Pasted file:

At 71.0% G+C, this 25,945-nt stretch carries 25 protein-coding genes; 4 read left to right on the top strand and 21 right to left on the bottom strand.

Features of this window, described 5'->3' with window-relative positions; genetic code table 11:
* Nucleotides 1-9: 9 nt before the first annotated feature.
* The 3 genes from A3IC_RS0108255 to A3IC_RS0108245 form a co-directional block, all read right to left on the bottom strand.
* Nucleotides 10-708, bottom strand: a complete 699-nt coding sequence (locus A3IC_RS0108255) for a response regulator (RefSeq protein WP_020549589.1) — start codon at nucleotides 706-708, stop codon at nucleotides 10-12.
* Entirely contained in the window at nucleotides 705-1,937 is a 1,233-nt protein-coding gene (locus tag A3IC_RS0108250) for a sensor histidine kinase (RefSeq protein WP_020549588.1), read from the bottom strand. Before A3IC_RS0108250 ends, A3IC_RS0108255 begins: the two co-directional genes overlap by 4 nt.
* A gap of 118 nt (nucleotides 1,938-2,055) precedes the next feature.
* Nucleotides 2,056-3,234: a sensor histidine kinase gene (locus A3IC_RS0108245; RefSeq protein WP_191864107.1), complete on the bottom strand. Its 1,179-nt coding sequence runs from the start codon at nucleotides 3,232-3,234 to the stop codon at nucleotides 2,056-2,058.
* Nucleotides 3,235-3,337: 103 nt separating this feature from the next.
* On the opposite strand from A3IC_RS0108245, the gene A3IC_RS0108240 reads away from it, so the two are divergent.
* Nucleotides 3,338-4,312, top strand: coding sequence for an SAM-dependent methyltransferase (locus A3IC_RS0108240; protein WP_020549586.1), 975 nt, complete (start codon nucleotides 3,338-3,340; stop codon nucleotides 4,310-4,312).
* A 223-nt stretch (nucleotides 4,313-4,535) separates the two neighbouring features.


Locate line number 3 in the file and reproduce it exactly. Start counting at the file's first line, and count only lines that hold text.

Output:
* Nucleotides 1-9: 9 nt before the first annotated feature.